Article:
probably speak for more than myself when I say Fall is my favorite season. In addition to cooler temperatures and the beautiful changing color of the leaves, Fall means FOOTBALL! From youth to high school and collegiate to pro, thousands of athletes take to the gridiron to participate in this great American past time. Unfortunately, with the coming of Fall and football, also come injuries.

There is perhaps no other sport that places a higher demand on the body as football. While head injuries and concussions may have recently received the most attention, injuries to the lower extremity remain the most common football injury. In my twenty years of sports medicine practice and coverage of numerous high school and youth football games, injuries to the knee and ankle have by far proven to be the most prevalent and, in many cases, the most challenging conditions to manage. In addition to lost playing time for the player, these injuries pose a challenge for the healthcare practitioner working to rehabilitate the injured player and safely return them to competition.

In considering lower extremity injuries, torn ACLs (Anterior Cruciate Ligaments) and cartilage/meniscus damage that affect the knee may receive more attention due to the fact that in most cases these injuries result in surgery. However, it is the ankle sprain that is a more common problem. A sprain is the over-stretching of a ligament. Ligaments are connective tissues that connect bone to bone and are critical towards providing stability to a joint. In the case of the ankle, the lateral aspect is the most vulnerable to sprain. That said, medial sprains (primarily involving the Deltoid ligament) and high ankle sprains (involving the Syndesmotic ligaments) can also occur.

As a sports medicine clinician, my goal is to implement all the tools I have to effectively and safely return the athlete to play. In the case of a football player with an ankle sprain, bracing is a vital part of treatment. While I have and continue to tape many ankles, a quality ankle brace that can be easily donned by the player is typically included in all of my return to sport plans for injured ankles. Particular attention needs to be paid to the Subtalar joint given it is the joint in which inversion (the most vulnerable position for ankle sprains) and eversion occurs. Therefore, an effective sports ankle brace needs to incorporate design features to provide stability to this aspect of the ankle.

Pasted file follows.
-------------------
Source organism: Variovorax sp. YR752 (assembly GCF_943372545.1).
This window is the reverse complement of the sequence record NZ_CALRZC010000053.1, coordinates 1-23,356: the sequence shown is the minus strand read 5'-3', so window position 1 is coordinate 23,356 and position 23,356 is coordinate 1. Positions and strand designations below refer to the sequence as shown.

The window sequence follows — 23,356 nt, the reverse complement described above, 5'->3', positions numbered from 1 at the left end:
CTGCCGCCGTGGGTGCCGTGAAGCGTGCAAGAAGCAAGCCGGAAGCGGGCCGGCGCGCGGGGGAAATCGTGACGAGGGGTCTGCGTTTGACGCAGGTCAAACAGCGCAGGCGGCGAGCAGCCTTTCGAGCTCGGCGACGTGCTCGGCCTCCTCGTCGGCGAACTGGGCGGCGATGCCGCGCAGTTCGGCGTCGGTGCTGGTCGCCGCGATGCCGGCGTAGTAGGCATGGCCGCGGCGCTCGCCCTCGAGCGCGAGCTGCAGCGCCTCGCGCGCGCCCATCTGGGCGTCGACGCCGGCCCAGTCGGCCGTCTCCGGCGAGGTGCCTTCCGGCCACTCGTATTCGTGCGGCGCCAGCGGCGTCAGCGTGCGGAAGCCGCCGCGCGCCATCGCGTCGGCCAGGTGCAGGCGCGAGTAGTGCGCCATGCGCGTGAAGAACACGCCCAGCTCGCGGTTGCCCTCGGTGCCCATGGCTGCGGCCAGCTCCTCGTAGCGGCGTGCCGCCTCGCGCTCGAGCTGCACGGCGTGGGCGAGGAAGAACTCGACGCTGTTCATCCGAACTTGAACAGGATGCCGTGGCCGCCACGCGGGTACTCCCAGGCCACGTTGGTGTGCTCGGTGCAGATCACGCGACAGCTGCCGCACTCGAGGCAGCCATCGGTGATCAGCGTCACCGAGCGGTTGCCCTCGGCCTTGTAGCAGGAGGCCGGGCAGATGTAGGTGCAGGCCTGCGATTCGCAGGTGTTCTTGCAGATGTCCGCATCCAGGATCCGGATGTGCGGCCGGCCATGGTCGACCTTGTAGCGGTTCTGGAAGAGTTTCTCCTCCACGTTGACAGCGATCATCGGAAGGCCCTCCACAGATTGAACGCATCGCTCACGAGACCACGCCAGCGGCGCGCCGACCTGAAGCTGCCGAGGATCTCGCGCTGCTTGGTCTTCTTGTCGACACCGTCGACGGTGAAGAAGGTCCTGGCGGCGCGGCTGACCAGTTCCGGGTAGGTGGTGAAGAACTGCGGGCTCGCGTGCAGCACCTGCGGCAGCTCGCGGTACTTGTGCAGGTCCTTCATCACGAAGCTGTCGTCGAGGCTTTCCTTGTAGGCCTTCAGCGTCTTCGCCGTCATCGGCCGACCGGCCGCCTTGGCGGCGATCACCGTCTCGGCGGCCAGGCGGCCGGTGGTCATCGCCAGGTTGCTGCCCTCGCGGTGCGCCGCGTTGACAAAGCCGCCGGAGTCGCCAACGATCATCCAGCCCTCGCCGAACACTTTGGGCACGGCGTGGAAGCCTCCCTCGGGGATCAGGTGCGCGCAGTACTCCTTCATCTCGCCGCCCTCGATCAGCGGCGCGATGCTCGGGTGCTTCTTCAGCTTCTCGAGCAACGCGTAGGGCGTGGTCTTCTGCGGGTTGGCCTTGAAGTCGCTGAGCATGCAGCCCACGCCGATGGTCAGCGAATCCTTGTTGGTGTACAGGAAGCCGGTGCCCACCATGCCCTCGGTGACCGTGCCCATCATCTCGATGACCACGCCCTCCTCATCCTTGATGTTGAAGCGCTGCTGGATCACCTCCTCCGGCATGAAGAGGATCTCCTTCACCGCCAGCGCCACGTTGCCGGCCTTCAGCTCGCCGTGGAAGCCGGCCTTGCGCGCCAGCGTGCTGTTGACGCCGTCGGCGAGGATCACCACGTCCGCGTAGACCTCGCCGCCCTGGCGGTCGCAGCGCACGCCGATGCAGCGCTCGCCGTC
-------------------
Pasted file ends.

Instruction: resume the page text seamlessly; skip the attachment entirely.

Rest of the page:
The DeRoyal® Element® Sport Ankle Brace with the Boa® Closure System is an excellent selection for ankle sprains and other foot & ankle related injuries. First of all, it is easy to don & doff and fits comfortably in a shoe/cleat. A brace is of no use if the player will not wear it due to poor fit or difficulty in applying it. Clinically, it provides sound Subtalar stability through its heel control strapping system and rigid medial and lateral uprights. This mimics components of a sound taping job of the ankle and protects against the all too common lateral ankle sprain. Lastly, the Boa® Closure System is unique and allows the athlete to easily adjust for a secure fit. This provides added compression to increase proprioception and comfort.

So, enjoy Fall, football, and throw a few of these braces in your training bag!

Boa® is a registered trademark of Boa Technology, Inc.


John D. Staley, III, PT, CSCS

John is a licensed Physical Therapist (PT) and Certified Strength & Conditioning Specialist (CSCS). His primary areas of practice include orthopedics and sports medicine. He is a Credentialed Clinical Instructor through the American Physical Therapy Association.

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